410-466-3779

byfadmin

Steven J. Graber-Top Accounting Consultant of 2018

Steven J. Graber has been selected as one of Fit Small Business’s Top Accounting Consultants of 2018. Fit Small Business scoured the web looking for quality accounting consultants that have outstanding expertise, services, and credentials in the accounting industry.

Fit Small Business’s featured article, 2018 Top Accounting Consultants in the U.S.


Steven J. Graber, CPA, MS is the principal of Graber & Associates, Certified Public Accountancy. The firm, which was founded in July of 1993, provides complete tax services as well as financial statement preparation, financial projections, cash flow management, business valuation services and business development planning. These services are provided to a wide variety of businesses in the Baltimore Metropolitan Area.

Aside from his profession responsibilities, Mr. Graber extends pro bono assistance to numerous non-profit social and educational organizations. Steve is a contributing author of “57 Ways to Grow Your Business, Bright Ideas for Serious Entrepreneurs”.

Best Accounting Firm in Baltimore, MD

Graber & Associates is excited to announce that we have been voted as one of the top accounting firms in Baltimore, Maryland. Three Best Rated® uses a 50-point inspection to find businesses with the best reputation, history, rating, trust, satisfaction, and more. Out of the many accounting firms in Baltimore, we’ve been selected as one of the top 3 and want to thank our loyal and happy customers for their support.

 

best accounting firm in Baltimore, Maryland

 

Graber & Associates was established as a full-service CPA firm to serve the tax, accounting and consulting needs of individuals and small businesses in the Baltimore area. We strive to strike the perfect balance between small, local, attentive service and professional experience and expertise. We’ve always believed that listening is the foundation of a lasting client relationship built on trust and respect. Our goal is to provide financial leadership, guidance, and advice that you can rely on to help you grow your business and become more successful. We’re so glad to see our community feels the same way.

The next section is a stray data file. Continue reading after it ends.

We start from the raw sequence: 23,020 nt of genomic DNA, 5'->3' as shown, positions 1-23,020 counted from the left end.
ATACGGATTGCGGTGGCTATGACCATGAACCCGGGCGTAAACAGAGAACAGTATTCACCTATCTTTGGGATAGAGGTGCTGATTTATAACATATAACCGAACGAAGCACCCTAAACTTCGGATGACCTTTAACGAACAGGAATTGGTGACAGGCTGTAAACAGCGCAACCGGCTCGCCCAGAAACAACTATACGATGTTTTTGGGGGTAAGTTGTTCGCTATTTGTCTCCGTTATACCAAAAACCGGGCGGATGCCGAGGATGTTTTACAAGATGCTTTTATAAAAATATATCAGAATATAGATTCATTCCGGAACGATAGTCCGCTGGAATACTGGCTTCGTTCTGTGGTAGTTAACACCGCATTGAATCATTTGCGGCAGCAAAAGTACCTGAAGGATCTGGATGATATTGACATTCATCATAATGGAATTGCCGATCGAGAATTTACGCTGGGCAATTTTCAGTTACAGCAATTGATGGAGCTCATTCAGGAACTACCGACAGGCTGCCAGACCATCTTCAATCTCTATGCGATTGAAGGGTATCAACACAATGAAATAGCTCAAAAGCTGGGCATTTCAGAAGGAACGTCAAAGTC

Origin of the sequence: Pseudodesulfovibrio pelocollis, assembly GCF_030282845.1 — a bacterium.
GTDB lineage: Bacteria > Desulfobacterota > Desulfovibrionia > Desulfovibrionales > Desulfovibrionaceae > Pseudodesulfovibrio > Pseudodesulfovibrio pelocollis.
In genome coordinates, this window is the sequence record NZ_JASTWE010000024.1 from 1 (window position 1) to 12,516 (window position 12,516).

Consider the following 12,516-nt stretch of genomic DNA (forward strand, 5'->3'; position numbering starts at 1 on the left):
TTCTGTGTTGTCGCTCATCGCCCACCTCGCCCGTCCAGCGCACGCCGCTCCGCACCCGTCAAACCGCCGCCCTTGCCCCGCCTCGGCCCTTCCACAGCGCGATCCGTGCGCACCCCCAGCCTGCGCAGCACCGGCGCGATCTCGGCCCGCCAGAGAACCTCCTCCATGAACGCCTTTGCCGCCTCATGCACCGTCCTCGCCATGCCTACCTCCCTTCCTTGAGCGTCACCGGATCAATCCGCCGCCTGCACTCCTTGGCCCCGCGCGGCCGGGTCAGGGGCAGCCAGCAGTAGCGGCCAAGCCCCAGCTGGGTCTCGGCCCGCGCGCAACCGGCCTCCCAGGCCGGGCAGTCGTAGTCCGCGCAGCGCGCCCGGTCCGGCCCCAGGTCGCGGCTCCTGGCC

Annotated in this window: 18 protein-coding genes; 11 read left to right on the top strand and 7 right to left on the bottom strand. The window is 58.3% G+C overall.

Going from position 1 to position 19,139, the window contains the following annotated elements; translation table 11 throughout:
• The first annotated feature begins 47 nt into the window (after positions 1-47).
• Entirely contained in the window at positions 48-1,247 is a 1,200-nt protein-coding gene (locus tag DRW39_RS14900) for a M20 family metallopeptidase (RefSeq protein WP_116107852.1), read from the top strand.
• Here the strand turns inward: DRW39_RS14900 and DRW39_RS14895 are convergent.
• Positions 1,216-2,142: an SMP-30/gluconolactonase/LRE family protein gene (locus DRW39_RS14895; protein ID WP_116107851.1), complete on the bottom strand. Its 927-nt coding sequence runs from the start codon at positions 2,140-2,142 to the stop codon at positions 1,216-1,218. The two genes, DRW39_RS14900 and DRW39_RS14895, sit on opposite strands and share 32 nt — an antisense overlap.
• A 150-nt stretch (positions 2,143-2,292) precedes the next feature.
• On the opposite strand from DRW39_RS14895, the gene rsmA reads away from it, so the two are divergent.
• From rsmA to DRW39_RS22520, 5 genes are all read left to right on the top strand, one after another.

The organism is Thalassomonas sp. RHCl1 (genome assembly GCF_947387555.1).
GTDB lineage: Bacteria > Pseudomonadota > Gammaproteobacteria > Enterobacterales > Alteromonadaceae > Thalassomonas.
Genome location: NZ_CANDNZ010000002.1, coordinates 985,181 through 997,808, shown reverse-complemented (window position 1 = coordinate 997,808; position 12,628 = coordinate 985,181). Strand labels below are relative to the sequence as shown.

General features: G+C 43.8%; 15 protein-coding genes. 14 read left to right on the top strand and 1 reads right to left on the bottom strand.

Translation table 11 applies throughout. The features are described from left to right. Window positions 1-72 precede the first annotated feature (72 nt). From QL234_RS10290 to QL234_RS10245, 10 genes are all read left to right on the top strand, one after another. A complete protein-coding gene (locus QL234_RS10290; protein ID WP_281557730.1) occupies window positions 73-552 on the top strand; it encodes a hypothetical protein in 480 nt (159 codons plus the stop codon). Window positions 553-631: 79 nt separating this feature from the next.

How to Improve Your Cash Flow

Slow paying customers, seasonal revenue variations, an unexpected downturn in sales, higher expenses — any number of business conditions can contribute to a cash flow crunch. If you own a small business, you may find the suggestions that follow helpful in minimizing cash flow problems.

Billing and collections. Your employees need to work with clear guidelines. If you don’t have a standardized process for billing and collections, make it a priority to develop one. Consider sending invoices electronically instead of by mail. And encourage customers to pay via electronic funds transfer rather than by check. If you don’t offer a discount for timely payment, consider adding one to your payment terms.

Expense management. Know when bills are due. As often as possible, pay suppliers within the period that allows you to take advantage of any prompt-payment incentives. Remember that foregoing a discount in order to pay later is essentially financing your purchase.

Take another look at your costs for ongoing goods and services, including telecommunications, shipping and delivery, utilities, etc. If you or your employees travel frequently for in-person meetings, consider holding more web conferences to reduce costs.

Inventory. Focus on inventory management, if applicable, to avoid tying up cash unnecessarily. Determine the minimum quantities you need to keep on hand to promptly serve customers. Systematically track inventory levels to avoid overbuying.

Debt management. Consider how you use credit. Before you commit to financing, compare terms from more than one lender and keep the amount to a manageable level. For flexibility, consider establishing a line of credit if you do not already have one. You will be charged interest only on the amount drawn from the credit line.

Control taxes. Make sure you are taking advantage of available tax breaks, such as the Section 179 deduction for equipment purchases, to limit taxes.

Develop a cash flow budget. Projecting monthly or weekly cash inflows and outflows gives you a critical snapshot of your business’s cash position and shows whether you’ll have enough cash on hand to meet your company’s needs.

Don’t get left behind. Contact us today to discover how we can help you keep your business on the right track. Don’t wait, give us a call today.